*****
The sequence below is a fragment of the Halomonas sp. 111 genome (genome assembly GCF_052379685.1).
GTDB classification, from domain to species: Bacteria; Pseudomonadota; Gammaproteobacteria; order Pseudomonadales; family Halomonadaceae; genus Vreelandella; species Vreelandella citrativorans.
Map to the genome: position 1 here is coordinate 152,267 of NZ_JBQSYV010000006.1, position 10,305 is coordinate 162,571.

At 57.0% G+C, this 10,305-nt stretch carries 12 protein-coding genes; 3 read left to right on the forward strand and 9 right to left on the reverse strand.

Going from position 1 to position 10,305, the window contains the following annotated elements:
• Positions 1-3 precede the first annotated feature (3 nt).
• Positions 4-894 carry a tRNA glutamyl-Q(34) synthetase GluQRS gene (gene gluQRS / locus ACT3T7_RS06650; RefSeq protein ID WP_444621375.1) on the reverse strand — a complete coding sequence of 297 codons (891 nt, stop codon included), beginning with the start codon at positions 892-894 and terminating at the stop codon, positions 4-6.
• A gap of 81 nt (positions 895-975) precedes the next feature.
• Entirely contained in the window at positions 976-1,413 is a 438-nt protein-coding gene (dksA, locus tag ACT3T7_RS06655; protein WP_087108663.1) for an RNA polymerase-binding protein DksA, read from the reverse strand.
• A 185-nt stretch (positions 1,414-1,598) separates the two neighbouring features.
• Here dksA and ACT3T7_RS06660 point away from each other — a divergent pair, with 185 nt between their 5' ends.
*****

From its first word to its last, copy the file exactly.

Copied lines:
The sequence below is a fragment of the Halomonas sp. 111 genome (genome assembly GCF_052379685.1).
GTDB classification, from domain to species: Bacteria; Pseudomonadota; Gammaproteobacteria; order Pseudomonadales; family Halomonadaceae; genus Vreelandella; species Vreelandella citrativorans.
Map to the genome: position 1 here is coordinate 152,267 of NZ_JBQSYV010000006.1, position 10,305 is coordinate 162,571.

At 57.0% G+C, this 10,305-nt stretch carries 12 protein-coding genes; 3 read left to right on the forward strand and 9 right to left on the reverse strand.

Going from position 1 to position 10,305, the window contains the following annotated elements:
• Positions 1-3 precede the first annotated feature (3 nt).
• Positions 4-894 carry a tRNA glutamyl-Q(34) synthetase GluQRS gene (gene gluQRS / locus ACT3T7_RS06650; RefSeq protein ID WP_444621375.1) on the reverse strand — a complete coding sequence of 297 codons (891 nt, stop codon included), beginning with the start codon at positions 892-894 and terminating at the stop codon, positions 4-6.
• A gap of 81 nt (positions 895-975) precedes the next feature.
• Entirely contained in the window at positions 976-1,413 is a 438-nt protein-coding gene (dksA, locus tag ACT3T7_RS06655; protein WP_087108663.1) for an RNA polymerase-binding protein DksA, read from the reverse strand.
• A 185-nt stretch (positions 1,414-1,598) separates the two neighbouring features.
• Here dksA and ACT3T7_RS06660 point away from each other — a divergent pair, with 185 nt between their 5' ends.